When American first started to build up Los Angeles, before the merger with US Airways, I thought it was crazy. There was too much competition in the market, and it wasn’t worth fighting for. Once the new management team came in with the merger, I figured this nonsense would end. I was wrong; the growth didn’t stop. LA continues to be a focus for the airline, and yesterday, American piled on with more gates, more routes, and more sponsorships.
This time, American is really going for the Hollywood crowd. It’s not the routes that make that clear, so much, but rather the community partnerships. The event yesterday wasn’t held at LAX as usual. It was held at the Hollywood Bowl, where American also revealed it was now the official airline of the facility. It’s also now partnering with The Hollywood Reporter.
The event itself was really fascinating to observe. There were no celebrities at the event (unless you count a couple of Clipper Spirit dancers). There were, however, representatives from studios, music labels, and large agencies being wooed by the sales team.
Was this important? I’d say so considering how many people American trucked in for this and the employee townhall the day before. There were at least a couple SVPs there (Andrew Nocella, SVP and Chief Marketing Officer and Kerry Philipovitch, SVP of Customer Experience). There were VPs as well including marketing, network planning, customer planning, and more. Throw on top some managing directors and the turnout was impressive. This wasn’t just management though. They made a point to also bring flight attendants, mechanics, and customer service too.
To me the point was clear. American is getting even more serious about LA. It’s going to keep growing its flights and it’s going to improve its facilities the best it can.
New Gates and Routes
As you probably know, American’s facility situation is not good. It has Terminal 4 for its mainline operations as well as a few gates in Terminal 6. It has recently started pushing some flights from the Bradley Terminal next door. In addition, it has its Eagle remote terminal (buses, bleh) for the large and increasing regional operation. This is all over the map, and now American is adding another 20 flights a day to the mix. How the heck is that going to work?
For starters, American is physically adding two gates to Terminal 4. If you’re wondering how the airline is managing this magic trick, it’s thanks to the changing aircraft being used in LA. There are very few if any 757s and 767s in the market still, and those require bigger parking spots. With A321s taking over much of that flying, American can now shrink the footprint for its gates. So, one gate will be added on the east side with the jet bridge coming in near the food truck in the rotunda. Then another gate will be added along the back of the rotunda.
If you think this is going to make overcrowded Terminal 4 even worse, you’re right. But American is ripping out the existing seating and putting in a different design which will increase seating capacity.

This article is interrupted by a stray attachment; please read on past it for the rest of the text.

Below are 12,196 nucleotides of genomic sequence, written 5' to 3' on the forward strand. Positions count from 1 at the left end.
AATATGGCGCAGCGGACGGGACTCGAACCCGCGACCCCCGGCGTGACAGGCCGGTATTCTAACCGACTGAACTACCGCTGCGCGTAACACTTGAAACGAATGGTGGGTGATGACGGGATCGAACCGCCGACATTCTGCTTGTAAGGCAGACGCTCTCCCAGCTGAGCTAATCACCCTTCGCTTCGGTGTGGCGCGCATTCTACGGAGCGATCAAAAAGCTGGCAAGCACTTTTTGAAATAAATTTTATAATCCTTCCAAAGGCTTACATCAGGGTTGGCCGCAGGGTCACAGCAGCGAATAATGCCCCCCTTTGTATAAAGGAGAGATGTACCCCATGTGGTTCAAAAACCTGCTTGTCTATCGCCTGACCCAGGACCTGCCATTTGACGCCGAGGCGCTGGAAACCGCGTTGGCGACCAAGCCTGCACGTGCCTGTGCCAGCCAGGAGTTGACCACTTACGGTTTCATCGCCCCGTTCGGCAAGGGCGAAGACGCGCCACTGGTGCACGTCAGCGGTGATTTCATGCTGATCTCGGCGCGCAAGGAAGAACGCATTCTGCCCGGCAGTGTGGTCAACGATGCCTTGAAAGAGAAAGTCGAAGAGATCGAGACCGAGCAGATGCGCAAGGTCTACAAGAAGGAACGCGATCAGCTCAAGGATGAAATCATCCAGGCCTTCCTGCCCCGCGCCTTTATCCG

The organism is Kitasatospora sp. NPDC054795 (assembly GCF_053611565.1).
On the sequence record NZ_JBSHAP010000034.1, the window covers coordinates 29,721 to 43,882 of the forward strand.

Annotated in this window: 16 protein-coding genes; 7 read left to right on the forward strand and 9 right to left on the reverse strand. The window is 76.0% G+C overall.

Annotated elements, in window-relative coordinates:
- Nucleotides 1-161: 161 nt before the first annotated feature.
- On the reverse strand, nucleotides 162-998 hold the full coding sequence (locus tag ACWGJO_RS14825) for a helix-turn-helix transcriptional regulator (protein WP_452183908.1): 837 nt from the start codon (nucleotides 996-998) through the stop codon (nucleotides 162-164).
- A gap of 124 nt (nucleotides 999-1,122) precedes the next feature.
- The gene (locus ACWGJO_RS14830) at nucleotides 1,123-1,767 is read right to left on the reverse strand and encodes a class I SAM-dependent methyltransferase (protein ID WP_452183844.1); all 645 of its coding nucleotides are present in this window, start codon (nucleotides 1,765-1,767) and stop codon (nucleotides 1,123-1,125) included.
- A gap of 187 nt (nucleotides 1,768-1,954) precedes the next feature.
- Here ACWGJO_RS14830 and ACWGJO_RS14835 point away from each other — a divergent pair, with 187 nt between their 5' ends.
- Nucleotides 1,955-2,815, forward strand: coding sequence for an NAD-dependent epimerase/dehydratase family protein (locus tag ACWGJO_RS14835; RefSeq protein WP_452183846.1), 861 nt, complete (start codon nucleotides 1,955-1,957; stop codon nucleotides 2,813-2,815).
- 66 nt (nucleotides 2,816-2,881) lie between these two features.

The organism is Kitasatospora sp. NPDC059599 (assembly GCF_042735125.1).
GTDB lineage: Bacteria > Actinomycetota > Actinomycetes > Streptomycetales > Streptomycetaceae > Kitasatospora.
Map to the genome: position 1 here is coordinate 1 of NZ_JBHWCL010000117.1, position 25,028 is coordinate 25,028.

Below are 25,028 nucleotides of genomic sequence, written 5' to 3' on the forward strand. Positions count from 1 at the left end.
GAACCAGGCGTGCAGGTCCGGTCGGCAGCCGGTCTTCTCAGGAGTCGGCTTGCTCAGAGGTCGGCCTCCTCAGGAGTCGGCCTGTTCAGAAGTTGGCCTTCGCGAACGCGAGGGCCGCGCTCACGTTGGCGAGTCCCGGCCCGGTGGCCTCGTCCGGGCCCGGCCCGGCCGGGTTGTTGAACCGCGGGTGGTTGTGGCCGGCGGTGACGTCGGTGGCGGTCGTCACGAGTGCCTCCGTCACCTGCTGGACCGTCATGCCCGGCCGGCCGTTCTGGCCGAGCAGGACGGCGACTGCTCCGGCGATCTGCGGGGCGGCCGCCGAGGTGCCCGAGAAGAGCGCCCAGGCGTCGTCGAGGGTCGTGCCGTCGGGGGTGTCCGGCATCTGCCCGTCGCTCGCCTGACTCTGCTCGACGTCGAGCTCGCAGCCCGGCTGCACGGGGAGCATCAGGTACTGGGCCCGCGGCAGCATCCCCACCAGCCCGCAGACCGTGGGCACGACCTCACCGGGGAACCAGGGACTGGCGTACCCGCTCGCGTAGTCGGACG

Further, the behind security connector between the Bradley Terminal and Terminal 4 will be opening in just a couple short months. That will make it much easier to use gates over there when needed.
That’s how American is going to handle this new flying. The destinations themselves are interesting too. American is finally adding long-rumored Seattle and Portland to the map. I can’t imagine Alaska is happy about that, but then again, Alaska flies routes like Seattle to DFW and Chicago. It’s just flying between the hubs that will help them both in the end.
Looking at other markets like Anchorage (seasonal), Minneapolis, Kansas City, New Orleans, Omaha, and Hartford (a market which was cut not too long ago), you can see a pattern of American slowly trying to blanket every city it can find. And the seasonal markets of Durango, Jackson Hole, Montrose, and Vail… well that will make the Hollywood crowd happy.
I still can’t believe all this service makes sense, but then again with oil prices as low as they are, a lot of stuff can make sense. I spoke with a lot of people at this event, people who know the numbers and who I trust. They say LA really is performing well and they want to keep growing. Go figure.
This brings us back to the sponsorships, which are a key part of trying to grow a deeper connection with the community. It makes American more than just an airline that flies to the nearest airport. If the airline is set on building LA, then I think it’s smart to pursue this community strategy.
Delta learned long ago that this worked. And it started to develop good relationships in Hollywood once it began investing in the LA market a few years back. American apparently agrees because it’s going down the same path.
And United? Well United in LA is the subject of a different post I need to write. It’s just not making the same commitment. Sure the airline is the official airline of the Oscars, but United tries to turn that into a Chicago thing. Every year, it flies the statues out from Chicago where they’re made. And if you look at United’s partner page, it shows larger sponsorships in its hubs. LA isn’t even listed.
American and Delta appear to be interested in building up flying at all costs in LA, and that means trying to win hearts and minds. As a traveler who lives in the area, this can only mean good things. I love overcapacity and fare wars. But I still just can’t wrap my head around both of these guys becoming “LA’s hometown airline.” It’s gonna be a heck of a fight.